Nature was a primary source of inspiration for Ellsworth Kelly, and it is tempting to read High Yellow as a landscape with green grass, blue sky, and yellow sun. But Kelly believed that art should transcend the quotidian experiences of daily life. Though he derived his compositions from the world around him, he did not intend his work to be seen as representational. As he once said, “The form of my painting is the content.” In order to achieve a purity of form, Kelly took inspiration from the works of anonymous medieval craftsmen and eliminated the trace of his hand from the canvas. By pointing beyond the personal, he felt he could conjure the universal.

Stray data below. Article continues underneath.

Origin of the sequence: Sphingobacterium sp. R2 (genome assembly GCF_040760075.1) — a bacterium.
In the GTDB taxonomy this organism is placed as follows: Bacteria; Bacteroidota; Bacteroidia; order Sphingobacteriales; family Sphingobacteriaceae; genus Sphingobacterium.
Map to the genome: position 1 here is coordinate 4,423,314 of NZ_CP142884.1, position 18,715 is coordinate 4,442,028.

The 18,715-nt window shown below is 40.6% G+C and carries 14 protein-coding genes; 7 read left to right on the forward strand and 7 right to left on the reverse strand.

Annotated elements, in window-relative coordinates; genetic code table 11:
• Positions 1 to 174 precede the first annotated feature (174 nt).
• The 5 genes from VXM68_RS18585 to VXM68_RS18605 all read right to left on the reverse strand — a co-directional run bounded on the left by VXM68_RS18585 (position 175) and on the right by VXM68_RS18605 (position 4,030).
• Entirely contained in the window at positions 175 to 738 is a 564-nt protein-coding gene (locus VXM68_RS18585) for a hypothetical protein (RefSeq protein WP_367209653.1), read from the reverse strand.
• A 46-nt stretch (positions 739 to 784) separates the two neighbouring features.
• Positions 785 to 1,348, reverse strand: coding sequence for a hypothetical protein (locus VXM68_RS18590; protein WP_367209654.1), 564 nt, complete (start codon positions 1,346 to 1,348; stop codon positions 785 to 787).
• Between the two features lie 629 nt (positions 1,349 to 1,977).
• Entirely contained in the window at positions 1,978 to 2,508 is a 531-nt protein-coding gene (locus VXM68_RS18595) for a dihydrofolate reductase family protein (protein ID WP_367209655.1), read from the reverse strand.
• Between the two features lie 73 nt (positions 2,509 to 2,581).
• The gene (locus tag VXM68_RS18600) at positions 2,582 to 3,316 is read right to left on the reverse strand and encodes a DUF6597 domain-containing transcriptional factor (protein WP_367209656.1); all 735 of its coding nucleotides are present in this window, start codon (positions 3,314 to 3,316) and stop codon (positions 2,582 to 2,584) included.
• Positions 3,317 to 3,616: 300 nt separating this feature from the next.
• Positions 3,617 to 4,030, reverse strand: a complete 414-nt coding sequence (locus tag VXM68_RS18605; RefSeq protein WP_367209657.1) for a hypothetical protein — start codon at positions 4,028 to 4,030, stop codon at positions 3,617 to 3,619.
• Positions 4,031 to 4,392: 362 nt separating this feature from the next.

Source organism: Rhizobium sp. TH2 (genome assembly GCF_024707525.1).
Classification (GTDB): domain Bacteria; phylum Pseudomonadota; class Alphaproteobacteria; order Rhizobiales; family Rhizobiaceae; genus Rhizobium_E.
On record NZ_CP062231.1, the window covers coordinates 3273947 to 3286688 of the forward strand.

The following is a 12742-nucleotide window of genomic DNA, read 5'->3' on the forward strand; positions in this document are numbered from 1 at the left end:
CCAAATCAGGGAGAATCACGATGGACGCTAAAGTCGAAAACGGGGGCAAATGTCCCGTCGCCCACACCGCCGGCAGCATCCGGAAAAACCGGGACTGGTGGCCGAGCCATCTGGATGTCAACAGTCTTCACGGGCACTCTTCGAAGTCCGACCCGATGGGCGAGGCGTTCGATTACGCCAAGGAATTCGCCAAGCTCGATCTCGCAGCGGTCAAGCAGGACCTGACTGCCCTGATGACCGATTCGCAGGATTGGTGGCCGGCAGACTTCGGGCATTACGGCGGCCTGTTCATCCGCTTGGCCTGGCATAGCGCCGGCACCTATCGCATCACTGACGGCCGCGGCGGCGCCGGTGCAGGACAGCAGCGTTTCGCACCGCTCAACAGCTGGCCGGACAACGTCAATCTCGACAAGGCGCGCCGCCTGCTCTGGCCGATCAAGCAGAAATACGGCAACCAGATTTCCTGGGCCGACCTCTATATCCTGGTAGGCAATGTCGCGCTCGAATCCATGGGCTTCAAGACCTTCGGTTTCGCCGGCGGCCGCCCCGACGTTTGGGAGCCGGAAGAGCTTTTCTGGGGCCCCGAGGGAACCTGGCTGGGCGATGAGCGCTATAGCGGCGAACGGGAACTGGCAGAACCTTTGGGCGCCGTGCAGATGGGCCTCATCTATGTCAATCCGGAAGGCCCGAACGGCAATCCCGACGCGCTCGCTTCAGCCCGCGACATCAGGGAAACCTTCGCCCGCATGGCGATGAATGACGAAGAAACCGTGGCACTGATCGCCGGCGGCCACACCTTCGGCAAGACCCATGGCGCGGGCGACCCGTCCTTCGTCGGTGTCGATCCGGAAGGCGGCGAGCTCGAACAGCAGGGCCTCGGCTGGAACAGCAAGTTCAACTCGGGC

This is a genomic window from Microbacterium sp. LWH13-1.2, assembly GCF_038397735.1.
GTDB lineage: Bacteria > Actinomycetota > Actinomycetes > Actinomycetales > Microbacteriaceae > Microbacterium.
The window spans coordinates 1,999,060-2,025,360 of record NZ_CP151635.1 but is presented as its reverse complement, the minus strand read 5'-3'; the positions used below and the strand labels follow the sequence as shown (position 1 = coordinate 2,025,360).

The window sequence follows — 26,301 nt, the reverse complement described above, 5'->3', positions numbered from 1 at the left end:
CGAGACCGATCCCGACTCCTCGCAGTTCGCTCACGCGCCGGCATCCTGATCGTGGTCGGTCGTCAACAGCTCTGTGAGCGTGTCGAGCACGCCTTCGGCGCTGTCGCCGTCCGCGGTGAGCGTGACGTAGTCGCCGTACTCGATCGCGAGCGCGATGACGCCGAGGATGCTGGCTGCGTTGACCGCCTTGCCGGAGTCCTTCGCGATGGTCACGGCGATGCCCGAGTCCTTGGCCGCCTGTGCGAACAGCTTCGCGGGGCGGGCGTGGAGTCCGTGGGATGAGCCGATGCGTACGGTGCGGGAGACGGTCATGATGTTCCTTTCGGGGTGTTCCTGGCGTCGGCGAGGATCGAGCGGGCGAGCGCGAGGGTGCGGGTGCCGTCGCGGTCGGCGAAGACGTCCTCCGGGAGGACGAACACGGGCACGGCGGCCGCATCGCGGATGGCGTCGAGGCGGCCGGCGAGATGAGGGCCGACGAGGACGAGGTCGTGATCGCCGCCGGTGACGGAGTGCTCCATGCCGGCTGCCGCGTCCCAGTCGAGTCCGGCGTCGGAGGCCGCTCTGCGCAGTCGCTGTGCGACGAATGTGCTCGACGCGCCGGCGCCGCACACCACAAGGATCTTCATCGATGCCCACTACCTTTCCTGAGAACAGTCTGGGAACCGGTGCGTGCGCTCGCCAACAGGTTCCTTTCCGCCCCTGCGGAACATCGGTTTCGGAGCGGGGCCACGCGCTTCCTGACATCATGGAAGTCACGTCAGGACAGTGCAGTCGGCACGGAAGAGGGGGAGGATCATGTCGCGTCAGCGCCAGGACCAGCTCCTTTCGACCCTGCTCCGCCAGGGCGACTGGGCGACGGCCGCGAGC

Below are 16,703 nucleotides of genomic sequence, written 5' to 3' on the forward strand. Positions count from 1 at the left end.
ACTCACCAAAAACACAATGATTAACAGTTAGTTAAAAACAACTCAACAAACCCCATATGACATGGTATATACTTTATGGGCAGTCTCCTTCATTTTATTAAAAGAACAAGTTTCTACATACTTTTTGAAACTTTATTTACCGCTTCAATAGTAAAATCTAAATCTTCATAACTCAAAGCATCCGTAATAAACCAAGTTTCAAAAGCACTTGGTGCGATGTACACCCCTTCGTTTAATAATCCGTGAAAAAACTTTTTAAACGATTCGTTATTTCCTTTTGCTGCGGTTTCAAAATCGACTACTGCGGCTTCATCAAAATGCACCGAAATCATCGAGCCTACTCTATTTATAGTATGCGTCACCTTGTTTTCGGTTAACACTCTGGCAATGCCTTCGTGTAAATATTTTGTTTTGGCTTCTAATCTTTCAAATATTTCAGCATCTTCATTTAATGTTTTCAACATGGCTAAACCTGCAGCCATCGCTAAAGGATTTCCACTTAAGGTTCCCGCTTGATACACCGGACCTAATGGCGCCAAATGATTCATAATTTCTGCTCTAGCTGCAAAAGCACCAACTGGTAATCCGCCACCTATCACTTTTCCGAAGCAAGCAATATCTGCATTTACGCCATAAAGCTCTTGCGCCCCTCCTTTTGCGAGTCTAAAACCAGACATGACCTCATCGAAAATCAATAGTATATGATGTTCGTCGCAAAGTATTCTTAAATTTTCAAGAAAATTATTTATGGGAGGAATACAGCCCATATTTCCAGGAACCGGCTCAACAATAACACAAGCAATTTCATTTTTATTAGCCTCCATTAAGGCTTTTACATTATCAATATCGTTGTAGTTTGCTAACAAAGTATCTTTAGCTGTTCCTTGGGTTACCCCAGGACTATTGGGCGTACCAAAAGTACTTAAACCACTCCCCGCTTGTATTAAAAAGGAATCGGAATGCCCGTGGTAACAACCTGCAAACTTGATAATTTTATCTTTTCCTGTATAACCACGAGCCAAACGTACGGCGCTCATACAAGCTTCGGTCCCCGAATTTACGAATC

Kelly is widely known for his intuitive use of color. Yellow, in particular, figures prominently in the artist’s practice—most notably at the beginning and end of his color spectrums. The hue also takes the topmost position in the colored-glass window designs for Austin, Kelly’s most monumental work and the only freestanding building he designed, given to the Blanton in 2015.